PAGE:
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5.0 Chapter 5 Interest Rates 5.1 Key Concepts Understand different ways interest rates are quoted Use quoted rates to calculate loan payments & balances Know how inflation, expectations, & risk combine to determine interest rates. Understand link between interest rates in the market and firm’s cost of capital 5.2 Annual Percentage Rate (Nominal) Thisis the annual rate that is quoted by law By definition APR = periodic rate times the number of periods per year Consequently, to get the periodic rate Periodic rate = APR / number of periods per year 5.3 Effective Annual Rate (EAR) This is the actual rate paid (or received) after accounting for compounding that occurs during the year If you want to compare two alternative investments with different compounding periods you need to compute the EAR and use that for comparison. You should NEVER divide the effective rate by the number of periods per year – it will NOT give you the period rate 5.4 Computing APRs (Nominal Rates) What is the APR if the monthly rate is .5%? .5% monthly x 12 months per year = 6% What is the APR if the semiannual rate is .5%? .5% semiannually x 2 semiannual periods per year = 1% Can you divide the above APR by 2 to get the semiannual rate? NO!!! You need an APR based on semiannual compounding to find the semiannual rate. What is the monthly rate if the APR is 12% with monthly compounding? 12% APR / 12 months per year = 1% 5.5 Things to Remember You ALWAYS need to make sure that the interest rate and the time period match. If you are looking at annual periods, you need an annual rate. If you are looking at monthly periods, you need a monthly rate. If you have an APR based on monthly compounding, you have to use monthly periods for lump sums, or adjust the interest rate appropriately if you have payments other than monthly 5.6 Computing EARs - Example Suppose you can earn 1% per month on $1 invested today. What is the APR? 1% x 12 monthly periods per year = 12% How much are you effectively earning? APR=NOM=12%; P/YR=12 (since Monthly) EFF= ? = Suppose if you put it in another account, you earn 3% per quarter. What is the APR? How much are you effectively earning? APR=NOM= ; P/YR= EFF= ? = 5.7 EAR - Formula m APR EAR 1 1 m Remember that the APR is the quoted rate 5.8 Decisions, Decisions II You are looking at two savings accounts. One pays 5.25%, with daily compounding. The other pays 5.3% with semiannual compounding. Which account should you use? First account: APR= ; P/YR= ; EAR=? = Second account: APR= ; P/YR= ; EAR=? = Which account should you choose and why? 5.9 Decisions, Decisions II Continued Let’sverify the choice. Suppose you invest $100 in each account. How much will you have in each account in one year? First Account: N= ; I/Y= ; PV= FV=?= Second Account: N= ; I/Y= ; PV= FV=? = You have more money in the first account. 5.10 Computing APRs from EARs you have an effective rate, how can you If compute the APR? Rearrange the EAR equation and you get: APR m (1 EAR) 1 m -1 5.11 APR - Example Suppose you want to earn an effective rate of 12% and you are looking at an account that compounds on a monthly basis. What APR must they pay? EAR=EFF=12%; P/YR=12 (since monthly); APR=NOM=?=11.39% APR 12 (1 .12 ) 1 .113 8655152 12 or 11.39% 5.12 Computing Payments with APRs Suppose you want to buy a new computer system and the store is willing to sell it to allow you to make monthly payments. The entire computer system costs $3500. The loan period is for 2 years and the interest rate is 16.9% with monthly compounding. What is your monthly payment? N= ; I/Y= PV= ; PMT =?= 5.13 Future Values with Monthly Compounding Suppose you deposit $50 a month into an account that has an APR of 9%, based on monthly compounding. How much will you have in the account in 35 years? N= I/Y= PMT= FV=? = 5.14 Present Value with Daily Compounding You need $15,000 in 3 years for a new car. If you can deposit money into an account that pays an APR of 5.5% based on daily compounding, how much would you need to deposit? N= I/Y= FV= PV =?= 5.15 Quick Quiz – Part 5 What is the definition of an APR? What is the effective annual rate? Which rate should you use to compare alternative investments or loans? Which rate do you need to use in the time value of money calculations? 5.16 Pure Discount Loans – Example 5.11 Treasury bills are excellent examples of pure discount loans. The principal amount is repaid at some future date, without any periodic interest payments. If a T-bill promises to repay $10,000 in 12 months and the market interest rate is 7 percent, how much will the bill sell for in the market? N= ; FV= ; I/Y= PV=? = 5.17 Interest Only Loan - Example Consider a 5-year, interest only loan with a 7% interest rate. The principal amount is $10,000. Interest is paid annually. What would the stream of cash flows be? Years 1 – 4: Interest payments of .07(10,000) = 700 Year 5: Interest + principal = 10,700 This cash flow stream is similar to the cash flows on corporate bonds and we will talk about them in greater detail later. 5.18 Amortized Loan with Fixed Payment - Example Each payment covers the interest expense plus reduces principal Consider a 4 year loan with annual payments. The interest rate is 8% and the principal amount is $5000. What is the annual payment? 4= N 8= I/Y 5000= PV PMT=? = -1509.60 5.19 Amortization Table for Example Year Payment Interest Paid Principal Balance Paid 1 2 3 4 Totals 5.20 Quick Quiz – Part 6 What is a pure discount loan? What is a good example of a pure discount loan? What is an interest only loan? What is a good example of an interest only loan? What is an amortized loan? What is a good example of an amortized loan? 5.21 What Determines Interest Rates? Nominal v. Real interest and inflation effects Real risk free + inflation + maturity risk + default risk +liquidity risk Yield curves & term structure 5.22 Inflation and Interest Rates Real rate of interest – change in purchasing power Nominal rate of interest – quoted rate of interest, change in purchasing power and inflation The ex ante nominal rate of interest includes our desired real rate of return plus an adjustment for expected inflation 5.23 Inflation and Interest Rates Real rate of interest – change in purchasing power Nominal rate of interest – quoted rate of interest, change in purchasing power and inflation The ex ante nominal rate of interest includes our desired real rate of return plus an adjustment for expected inflation 5.24 The Fisher Effect The Fisher Effect defines the relationship between real rates, nominal rates and inflation Approximation Nominal Rate = real rate + inflation R=r+h Where : R = nominal rate r = real rate h = expected inflation rate FISHER EFFECT (1 + Nom) = (1 + Real) x (1 + Inflation) Or, (1 + R) = (1 + r)(1 + h) 5.25 Example 6.6 Ifwe require a 10% real return and we expect inflation to be 8%, what is the nominal rate? R = (1.1)(1.08) – 1 = .188 = 18.8% Approximation: R = 10% + 8% = 18% Because the real return and expected inflation are relatively high, there is significant difference between the actual Fisher Effect and the approximation. 5.26 Term Structure of Interest Rates Term structure is the relationship between time to maturity and yields, all else equal It is important to recognize that we pull out the effect of default risk, different coupons, etc. Yield curve – graphical representation of the term structure Normal – upward-sloping, long-term yields are higher than short-term yields Inverted – downward-sloping, long-term yields are lower than short-term yields 5.27 Figure 5.6 – Upward-Sloping Yield Curve Interest A. Upward-sloping term structure rate Nominal interest rate Interest rate risk premium Inflation premium Real rate Time to maturity 5.28 Figure 5.6 – Downward-Sloping Yield Curve Interest B. Downward-sloping term structure rate Interest rate risk premium Nominal Inflation interest premium rate Real rate Time to maturity 5.29 Factors Affecting Required Return Maturity Risk – time frame Default risk premium – remember bond ratings Taxability premium – remember municipal versus taxable Liquidity premium – bonds that have more frequent trading will generally have lower required returns Anything else that affects the risk of the cash flows to the bondholders, will affect the required returns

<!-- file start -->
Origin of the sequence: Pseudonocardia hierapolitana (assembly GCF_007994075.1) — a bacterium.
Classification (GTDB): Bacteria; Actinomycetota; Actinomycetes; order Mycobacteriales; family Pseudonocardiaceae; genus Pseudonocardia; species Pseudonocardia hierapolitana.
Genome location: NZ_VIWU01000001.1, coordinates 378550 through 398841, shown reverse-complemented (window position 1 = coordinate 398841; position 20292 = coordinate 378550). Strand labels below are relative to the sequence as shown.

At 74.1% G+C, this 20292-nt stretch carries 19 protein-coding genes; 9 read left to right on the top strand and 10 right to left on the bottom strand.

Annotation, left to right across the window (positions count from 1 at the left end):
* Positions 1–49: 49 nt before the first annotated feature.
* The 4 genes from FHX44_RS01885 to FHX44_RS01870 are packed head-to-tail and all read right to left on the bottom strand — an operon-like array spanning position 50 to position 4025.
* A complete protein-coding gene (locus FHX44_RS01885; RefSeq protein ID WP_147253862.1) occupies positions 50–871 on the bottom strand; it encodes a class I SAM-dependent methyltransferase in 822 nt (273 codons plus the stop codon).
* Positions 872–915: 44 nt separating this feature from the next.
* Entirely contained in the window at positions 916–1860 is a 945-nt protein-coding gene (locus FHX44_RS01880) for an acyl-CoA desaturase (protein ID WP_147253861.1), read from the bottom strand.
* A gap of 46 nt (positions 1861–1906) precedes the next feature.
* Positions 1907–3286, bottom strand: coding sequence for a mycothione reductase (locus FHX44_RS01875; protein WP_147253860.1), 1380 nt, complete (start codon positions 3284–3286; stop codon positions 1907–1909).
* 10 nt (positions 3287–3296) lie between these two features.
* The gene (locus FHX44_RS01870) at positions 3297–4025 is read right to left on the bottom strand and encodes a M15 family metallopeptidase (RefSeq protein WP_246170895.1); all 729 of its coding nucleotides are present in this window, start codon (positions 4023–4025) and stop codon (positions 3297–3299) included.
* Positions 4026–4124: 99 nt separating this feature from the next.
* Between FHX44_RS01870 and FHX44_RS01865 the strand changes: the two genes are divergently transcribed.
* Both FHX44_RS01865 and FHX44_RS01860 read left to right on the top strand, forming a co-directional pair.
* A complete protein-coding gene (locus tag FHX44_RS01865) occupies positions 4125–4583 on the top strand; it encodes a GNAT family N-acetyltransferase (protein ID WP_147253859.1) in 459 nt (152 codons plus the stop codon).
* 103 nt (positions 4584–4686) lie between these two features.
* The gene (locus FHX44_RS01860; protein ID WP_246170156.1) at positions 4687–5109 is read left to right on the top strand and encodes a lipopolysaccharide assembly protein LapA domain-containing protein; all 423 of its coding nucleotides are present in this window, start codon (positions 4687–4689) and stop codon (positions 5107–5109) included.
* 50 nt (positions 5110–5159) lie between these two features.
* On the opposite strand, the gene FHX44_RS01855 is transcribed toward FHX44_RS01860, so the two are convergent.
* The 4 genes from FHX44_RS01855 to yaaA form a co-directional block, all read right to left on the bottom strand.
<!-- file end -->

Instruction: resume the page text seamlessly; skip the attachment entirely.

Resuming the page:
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posted: | 7/15/2011 |